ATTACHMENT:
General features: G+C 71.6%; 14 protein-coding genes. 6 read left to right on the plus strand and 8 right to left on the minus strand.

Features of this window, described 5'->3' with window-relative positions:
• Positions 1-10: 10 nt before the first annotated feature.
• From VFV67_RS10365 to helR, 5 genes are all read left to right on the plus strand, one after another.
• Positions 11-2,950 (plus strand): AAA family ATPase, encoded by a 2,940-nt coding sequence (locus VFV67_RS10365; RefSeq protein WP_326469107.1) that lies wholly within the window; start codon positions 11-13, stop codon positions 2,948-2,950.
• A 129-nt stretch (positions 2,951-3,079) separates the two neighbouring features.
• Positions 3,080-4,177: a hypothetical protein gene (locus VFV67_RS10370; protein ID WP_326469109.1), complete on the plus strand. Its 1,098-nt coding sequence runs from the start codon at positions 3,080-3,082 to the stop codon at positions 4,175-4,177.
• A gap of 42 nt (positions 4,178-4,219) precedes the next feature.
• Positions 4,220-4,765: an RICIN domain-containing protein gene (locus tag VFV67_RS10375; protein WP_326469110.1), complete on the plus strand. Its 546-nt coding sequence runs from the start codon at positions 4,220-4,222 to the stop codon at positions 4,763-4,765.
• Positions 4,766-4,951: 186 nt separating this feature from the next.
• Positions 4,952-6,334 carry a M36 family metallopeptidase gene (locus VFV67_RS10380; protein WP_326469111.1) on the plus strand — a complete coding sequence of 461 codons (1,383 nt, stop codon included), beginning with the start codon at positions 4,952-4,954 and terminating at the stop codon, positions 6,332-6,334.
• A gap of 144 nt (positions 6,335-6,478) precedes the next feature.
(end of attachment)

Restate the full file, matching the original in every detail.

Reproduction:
General features: G+C 71.6%; 14 protein-coding genes. 6 read left to right on the plus strand and 8 right to left on the minus strand.

Features of this window, described 5'->3' with window-relative positions:
• Positions 1-10: 10 nt before the first annotated feature.
• From VFV67_RS10365 to helR, 5 genes are all read left to right on the plus strand, one after another.
• Positions 11-2,950 (plus strand): AAA family ATPase, encoded by a 2,940-nt coding sequence (locus VFV67_RS10365; RefSeq protein WP_326469107.1) that lies wholly within the window; start codon positions 11-13, stop codon positions 2,948-2,950.
• A 129-nt stretch (positions 2,951-3,079) separates the two neighbouring features.
• Positions 3,080-4,177: a hypothetical protein gene (locus VFV67_RS10370; protein ID WP_326469109.1), complete on the plus strand. Its 1,098-nt coding sequence runs from the start codon at positions 3,080-3,082 to the stop codon at positions 4,175-4,177.
• A gap of 42 nt (positions 4,178-4,219) precedes the next feature.
• Positions 4,220-4,765: an RICIN domain-containing protein gene (locus tag VFV67_RS10375; protein WP_326469110.1), complete on the plus strand. Its 546-nt coding sequence runs from the start codon at positions 4,220-4,222 to the stop codon at positions 4,763-4,765.
• Positions 4,766-4,951: 186 nt separating this feature from the next.
• Positions 4,952-6,334 carry a M36 family metallopeptidase gene (locus VFV67_RS10380; protein WP_326469111.1) on the plus strand — a complete coding sequence of 461 codons (1,383 nt, stop codon included), beginning with the start codon at positions 4,952-4,954 and terminating at the stop codon, positions 6,332-6,334.
• A gap of 144 nt (positions 6,335-6,478) precedes the next feature.